Building Evaluative Criteria Into Assignments: Questions to Consider
Here are some questions you can use to help you think strategically about major components of most writing assignments to decide which ones to emphasize in your assignment.
What are the learning objectives for the assignment? How can those objectives best be met?
Who is the intended audience for the writing? The instructor? A disciplinary audience? A particular journal audience? An audience educated generally in the discipline? An audience new to the discipline?
What are the criteria for effectively developing the paper or supporting the focus/thesis? (Evidence from research sources? Lecture notes? Observations?)
Is development guided by genre or aim of discourse? (for example, argumentative writing often requires anticipating opposition, refutation, etc.)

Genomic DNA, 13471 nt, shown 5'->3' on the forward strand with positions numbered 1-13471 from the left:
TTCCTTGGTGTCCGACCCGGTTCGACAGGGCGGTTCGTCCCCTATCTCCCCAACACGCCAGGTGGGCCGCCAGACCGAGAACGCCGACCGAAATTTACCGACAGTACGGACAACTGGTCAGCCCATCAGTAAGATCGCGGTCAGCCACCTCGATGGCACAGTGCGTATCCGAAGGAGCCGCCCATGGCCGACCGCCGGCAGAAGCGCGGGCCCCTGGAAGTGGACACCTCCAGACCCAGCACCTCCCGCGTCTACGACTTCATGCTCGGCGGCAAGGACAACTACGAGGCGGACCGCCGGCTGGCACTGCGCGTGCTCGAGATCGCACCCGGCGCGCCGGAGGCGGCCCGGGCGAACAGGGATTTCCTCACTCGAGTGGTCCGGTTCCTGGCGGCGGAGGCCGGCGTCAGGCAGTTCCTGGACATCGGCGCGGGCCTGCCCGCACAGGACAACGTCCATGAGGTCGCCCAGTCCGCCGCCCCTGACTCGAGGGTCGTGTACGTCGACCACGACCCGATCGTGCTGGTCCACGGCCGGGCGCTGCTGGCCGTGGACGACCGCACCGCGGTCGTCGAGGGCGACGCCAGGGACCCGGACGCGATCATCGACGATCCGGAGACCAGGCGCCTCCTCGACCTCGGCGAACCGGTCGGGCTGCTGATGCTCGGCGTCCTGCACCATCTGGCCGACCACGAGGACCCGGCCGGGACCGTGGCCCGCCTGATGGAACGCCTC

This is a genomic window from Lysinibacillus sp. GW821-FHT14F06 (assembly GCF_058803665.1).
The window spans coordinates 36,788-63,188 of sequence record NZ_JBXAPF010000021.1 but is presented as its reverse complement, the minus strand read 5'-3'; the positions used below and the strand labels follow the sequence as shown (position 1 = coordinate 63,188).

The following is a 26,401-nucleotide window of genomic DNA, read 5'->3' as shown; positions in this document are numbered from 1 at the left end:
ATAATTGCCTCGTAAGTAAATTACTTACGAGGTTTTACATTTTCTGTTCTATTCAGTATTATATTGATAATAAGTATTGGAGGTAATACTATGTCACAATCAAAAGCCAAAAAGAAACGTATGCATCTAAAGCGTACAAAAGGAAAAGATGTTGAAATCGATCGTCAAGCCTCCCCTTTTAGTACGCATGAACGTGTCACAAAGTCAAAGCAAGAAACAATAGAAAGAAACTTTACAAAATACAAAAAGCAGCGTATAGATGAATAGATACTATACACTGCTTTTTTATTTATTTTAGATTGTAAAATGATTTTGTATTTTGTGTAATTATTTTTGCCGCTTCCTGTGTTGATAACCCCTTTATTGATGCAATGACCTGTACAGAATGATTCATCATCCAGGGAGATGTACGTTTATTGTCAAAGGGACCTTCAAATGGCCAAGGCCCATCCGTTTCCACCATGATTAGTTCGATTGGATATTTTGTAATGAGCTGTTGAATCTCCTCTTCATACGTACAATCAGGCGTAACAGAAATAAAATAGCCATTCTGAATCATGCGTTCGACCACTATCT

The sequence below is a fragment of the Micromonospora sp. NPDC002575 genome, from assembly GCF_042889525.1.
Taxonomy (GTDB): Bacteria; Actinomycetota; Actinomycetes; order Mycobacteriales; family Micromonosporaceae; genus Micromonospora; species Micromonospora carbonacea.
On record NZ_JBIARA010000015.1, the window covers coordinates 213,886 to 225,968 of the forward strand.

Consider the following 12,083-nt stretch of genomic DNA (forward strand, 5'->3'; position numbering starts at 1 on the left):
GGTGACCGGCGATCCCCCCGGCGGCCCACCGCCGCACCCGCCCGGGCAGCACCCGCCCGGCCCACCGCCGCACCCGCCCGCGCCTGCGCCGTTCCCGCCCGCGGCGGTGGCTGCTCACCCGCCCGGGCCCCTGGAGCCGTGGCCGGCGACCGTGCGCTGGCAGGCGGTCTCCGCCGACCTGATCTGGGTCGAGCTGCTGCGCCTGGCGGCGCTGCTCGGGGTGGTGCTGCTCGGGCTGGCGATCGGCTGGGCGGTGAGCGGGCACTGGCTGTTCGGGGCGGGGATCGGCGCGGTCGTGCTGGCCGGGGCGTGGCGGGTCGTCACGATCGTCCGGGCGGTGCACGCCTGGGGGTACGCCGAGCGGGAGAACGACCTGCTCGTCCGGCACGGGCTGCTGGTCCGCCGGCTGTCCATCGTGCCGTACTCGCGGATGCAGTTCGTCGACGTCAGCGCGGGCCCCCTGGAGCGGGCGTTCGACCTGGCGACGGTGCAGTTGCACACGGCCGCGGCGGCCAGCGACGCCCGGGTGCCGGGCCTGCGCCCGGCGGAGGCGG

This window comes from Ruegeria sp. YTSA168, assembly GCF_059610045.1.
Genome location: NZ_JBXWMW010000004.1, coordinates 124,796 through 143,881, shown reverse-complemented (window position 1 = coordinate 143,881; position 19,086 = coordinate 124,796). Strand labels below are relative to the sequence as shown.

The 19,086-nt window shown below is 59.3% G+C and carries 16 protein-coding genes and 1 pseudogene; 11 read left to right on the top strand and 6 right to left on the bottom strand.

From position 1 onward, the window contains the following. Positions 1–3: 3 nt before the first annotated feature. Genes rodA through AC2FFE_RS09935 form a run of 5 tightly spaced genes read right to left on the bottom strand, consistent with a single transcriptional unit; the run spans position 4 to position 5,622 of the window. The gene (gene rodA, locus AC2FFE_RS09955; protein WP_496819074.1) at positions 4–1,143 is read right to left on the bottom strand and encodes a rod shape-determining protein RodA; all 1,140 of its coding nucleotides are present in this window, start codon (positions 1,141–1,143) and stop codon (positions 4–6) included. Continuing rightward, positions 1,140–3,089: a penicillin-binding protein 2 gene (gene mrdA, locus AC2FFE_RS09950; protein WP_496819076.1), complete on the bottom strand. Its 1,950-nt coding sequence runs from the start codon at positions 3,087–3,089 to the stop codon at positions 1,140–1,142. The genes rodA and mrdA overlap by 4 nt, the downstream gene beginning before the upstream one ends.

What distinguishes exceptional development from minimal development?
What is the most effective organizational strategy, given the purpose and audience of the assignment?
How should the author achieve coherence? Through visual organizational strategies (lists, bulleted information, headings, etc.)? Through transitional words/phrases or topic sentences?
What stylistic choices (e.g., using "I" and "you"; relying on technical jargon; using long, passive sentences) are appropriate for the intended audience? What choices are inappropriate?
What stylistic conventions are common for the intended audience?
What conventions-disciplinary (e.g., documentation procedures), grammatical, or mechanical-are most important for this assignment?